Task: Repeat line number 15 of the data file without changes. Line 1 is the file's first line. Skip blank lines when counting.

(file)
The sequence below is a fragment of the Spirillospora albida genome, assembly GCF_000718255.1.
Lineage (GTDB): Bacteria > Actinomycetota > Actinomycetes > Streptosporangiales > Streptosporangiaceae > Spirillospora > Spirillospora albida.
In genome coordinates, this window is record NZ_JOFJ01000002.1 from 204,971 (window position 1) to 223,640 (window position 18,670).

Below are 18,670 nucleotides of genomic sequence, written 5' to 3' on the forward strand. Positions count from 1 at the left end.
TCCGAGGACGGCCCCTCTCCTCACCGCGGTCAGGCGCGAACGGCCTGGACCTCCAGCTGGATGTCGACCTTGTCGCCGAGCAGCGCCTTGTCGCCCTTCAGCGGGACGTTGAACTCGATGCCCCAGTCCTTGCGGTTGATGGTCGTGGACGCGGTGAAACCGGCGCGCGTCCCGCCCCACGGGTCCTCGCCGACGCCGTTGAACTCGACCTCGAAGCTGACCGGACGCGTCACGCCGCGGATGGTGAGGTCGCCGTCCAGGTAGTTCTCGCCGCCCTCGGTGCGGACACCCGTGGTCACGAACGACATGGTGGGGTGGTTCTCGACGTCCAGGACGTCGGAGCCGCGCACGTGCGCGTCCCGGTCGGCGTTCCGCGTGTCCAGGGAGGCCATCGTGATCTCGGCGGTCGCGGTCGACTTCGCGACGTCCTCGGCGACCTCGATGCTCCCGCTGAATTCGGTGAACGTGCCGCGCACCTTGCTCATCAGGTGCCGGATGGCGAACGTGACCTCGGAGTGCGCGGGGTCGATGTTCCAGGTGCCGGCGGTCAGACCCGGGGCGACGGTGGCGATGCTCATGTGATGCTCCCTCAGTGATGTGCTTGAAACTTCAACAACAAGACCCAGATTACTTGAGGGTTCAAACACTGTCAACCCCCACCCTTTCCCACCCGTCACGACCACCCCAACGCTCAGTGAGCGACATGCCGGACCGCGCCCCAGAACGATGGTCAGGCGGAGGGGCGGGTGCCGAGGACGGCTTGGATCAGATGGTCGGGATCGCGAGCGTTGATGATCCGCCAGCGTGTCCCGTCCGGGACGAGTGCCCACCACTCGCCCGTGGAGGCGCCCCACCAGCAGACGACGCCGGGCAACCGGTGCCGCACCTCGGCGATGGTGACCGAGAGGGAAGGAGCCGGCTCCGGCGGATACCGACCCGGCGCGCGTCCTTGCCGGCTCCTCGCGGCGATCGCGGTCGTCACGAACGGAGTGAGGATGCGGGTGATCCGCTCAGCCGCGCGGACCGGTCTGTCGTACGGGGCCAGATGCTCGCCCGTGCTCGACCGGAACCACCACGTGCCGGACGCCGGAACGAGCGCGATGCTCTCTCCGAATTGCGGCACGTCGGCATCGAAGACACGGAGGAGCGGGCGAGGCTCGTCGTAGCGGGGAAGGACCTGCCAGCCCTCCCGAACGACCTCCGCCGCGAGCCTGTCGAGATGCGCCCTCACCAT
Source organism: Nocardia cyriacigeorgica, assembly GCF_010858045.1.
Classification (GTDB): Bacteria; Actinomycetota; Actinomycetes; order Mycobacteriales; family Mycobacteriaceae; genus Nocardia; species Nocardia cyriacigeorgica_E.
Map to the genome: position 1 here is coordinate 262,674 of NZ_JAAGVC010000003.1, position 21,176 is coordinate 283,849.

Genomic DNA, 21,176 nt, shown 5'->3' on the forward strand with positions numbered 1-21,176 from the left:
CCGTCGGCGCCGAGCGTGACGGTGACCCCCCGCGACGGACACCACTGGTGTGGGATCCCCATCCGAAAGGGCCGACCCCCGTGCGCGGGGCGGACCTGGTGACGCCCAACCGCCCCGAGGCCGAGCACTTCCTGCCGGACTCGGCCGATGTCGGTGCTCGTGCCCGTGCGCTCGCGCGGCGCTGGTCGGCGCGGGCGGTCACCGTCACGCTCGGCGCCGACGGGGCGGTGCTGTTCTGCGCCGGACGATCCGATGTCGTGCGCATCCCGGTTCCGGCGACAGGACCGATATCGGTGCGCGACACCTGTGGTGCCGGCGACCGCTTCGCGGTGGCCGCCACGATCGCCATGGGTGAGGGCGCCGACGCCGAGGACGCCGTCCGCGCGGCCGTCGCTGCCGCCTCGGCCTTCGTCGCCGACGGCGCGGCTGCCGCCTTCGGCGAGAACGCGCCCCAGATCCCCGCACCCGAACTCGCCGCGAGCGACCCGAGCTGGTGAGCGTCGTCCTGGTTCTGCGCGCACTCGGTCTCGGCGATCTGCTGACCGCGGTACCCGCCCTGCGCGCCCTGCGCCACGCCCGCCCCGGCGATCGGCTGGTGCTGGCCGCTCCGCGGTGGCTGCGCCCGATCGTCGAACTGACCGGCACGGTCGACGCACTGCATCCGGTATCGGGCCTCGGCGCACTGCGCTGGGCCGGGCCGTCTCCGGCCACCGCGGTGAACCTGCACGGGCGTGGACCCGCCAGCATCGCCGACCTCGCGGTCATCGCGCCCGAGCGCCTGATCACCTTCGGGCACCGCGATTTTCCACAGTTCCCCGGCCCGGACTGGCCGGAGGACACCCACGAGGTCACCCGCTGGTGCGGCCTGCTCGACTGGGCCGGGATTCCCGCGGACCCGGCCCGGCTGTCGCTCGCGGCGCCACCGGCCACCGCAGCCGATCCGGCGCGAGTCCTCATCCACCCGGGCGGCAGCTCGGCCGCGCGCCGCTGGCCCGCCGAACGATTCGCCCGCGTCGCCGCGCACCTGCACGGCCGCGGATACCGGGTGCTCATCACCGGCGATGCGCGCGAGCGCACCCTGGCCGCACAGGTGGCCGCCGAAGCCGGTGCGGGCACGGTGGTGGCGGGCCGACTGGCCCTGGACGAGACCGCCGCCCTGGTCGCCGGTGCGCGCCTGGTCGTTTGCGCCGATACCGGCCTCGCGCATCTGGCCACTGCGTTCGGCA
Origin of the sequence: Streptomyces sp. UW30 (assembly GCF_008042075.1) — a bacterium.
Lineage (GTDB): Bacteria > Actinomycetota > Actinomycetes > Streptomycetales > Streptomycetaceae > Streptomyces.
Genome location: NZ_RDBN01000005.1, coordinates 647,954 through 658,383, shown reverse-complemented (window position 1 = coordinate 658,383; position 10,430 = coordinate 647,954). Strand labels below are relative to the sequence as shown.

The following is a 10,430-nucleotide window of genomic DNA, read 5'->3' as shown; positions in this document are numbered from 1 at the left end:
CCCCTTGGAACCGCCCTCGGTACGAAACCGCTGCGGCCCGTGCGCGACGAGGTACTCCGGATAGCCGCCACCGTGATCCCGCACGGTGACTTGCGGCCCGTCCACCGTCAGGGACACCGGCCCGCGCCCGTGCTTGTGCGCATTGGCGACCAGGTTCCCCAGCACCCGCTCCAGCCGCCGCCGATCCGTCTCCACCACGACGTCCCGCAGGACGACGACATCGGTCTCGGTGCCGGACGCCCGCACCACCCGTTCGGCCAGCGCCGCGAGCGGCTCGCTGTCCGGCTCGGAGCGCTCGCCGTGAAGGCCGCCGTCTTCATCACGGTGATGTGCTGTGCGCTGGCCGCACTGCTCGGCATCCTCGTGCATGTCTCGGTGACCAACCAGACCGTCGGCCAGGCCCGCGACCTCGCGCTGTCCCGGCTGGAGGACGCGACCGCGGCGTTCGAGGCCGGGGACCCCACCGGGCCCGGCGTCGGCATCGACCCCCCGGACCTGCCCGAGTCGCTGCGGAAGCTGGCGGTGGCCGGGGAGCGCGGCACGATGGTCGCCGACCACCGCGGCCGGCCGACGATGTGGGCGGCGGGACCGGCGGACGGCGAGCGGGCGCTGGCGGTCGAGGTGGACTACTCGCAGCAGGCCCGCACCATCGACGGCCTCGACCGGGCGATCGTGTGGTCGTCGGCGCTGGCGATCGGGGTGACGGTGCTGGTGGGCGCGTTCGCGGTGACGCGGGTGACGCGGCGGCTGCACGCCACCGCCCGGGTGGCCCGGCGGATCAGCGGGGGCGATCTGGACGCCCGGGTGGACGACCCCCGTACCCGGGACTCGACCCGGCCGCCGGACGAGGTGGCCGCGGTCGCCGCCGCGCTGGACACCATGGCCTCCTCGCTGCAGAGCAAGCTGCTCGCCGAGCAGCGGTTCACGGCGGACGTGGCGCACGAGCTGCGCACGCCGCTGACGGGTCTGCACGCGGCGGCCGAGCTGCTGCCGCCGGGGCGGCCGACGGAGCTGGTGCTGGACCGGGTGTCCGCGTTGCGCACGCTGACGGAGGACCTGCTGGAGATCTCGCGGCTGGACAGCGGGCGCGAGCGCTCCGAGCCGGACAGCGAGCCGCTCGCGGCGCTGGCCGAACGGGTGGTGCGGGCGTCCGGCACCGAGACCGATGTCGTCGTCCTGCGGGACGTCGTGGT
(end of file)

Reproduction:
CCCCTTGGAACCGCCCTCGGTACGAAACCGCTGCGGCCCGTGCGCGACGAGGTACTCCGGATAGCCGCCACCGTGATCCCGCACGGTGACTTGCGGCCCGTCCACCGTCAGGGACACCGGCCCGCGCCCGTGCTTGTGCGCATTGGCGACCAGGTTCCCCAGCACCCGCTCCAGCCGCCGCCGATCCGTCTCCACCACGACGTCCCGCAGGACGACGACATCGGTCTCGGTGCCGGACGCCCGCACCACCCGTTCGGCCAGCGCCGCGAGCGGCTCGCTGTCCGGCTCGGAGCGCTCGCCGTGAAGGCCGCCGTCTTCATCACGGTGATGTGCTGTGCGCTGGCCGCACTGCTCGGCATCCTCGTGCATGTCTCGGTGACCAACCAGACCGTCGGCCAGGCCCGCGACCTCGCGCTGTCCCGGCTGGAGGACGCGACCGCGGCGTTCGAGGCCGGGGACCCCACCGGGCCCGGCGTCGGCATCGACCCCCCGGACCTGCCCGAGTCGCTGCGGAAGCTGGCGGTGGCCGGGGAGCGCGGCACGATGGTCGCCGACCACCGCGGCCGGCCGACGATGTGGGCGGCGGGACCGGCGGACGGCGAGCGGGCGCTGGCGGTCGAGGTGGACTACTCGCAGCAGGCCCGCACCATCGACGGCCTCGACCGGGCGATCGTGTGGTCGTCGGCGCTGGCGATCGGGGTGACGGTGCTGGTGGGCGCGTTCGCGGTGACGCGGGTGACGCGGCGGCTGCACGCCACCGCCCGGGTGGCCCGGCGGATCAGCGGGGGCGATCTGGACGCCCGGGTGGACGACCCCCGTACCCGGGACTCGACCCGGCCGCCGGACGAGGTGGCCGCGGTCGCCGCCGCGCTGGACACCATGGCCTCCTCGCTGCAGAGCAAGCTGCTCGCCGAGCAGCGGTTCACGGCGGACGTGGCGCACGAGCTGCGCACGCCGCTGACGGGTCTGCACGCGGCGGCCGAGCTGCTGCCGCCGGGGCGGCCGACGGAGCTGGTGCTGGACCGGGTGTCCGCGTTGCGCACGCTGACGGAGGACCTGCTGGAGATCTCGCGGCTGGACAGCGGGCGCGAGCGCTCCGAGCCGGACAGCGAGCCGCTCGCGGCGCTGGCCGAACGGGTGGTGCGGGCGTCCGGCACCGAGACCGATGTCGTCGTCCTGCGGGACGTCGTGGT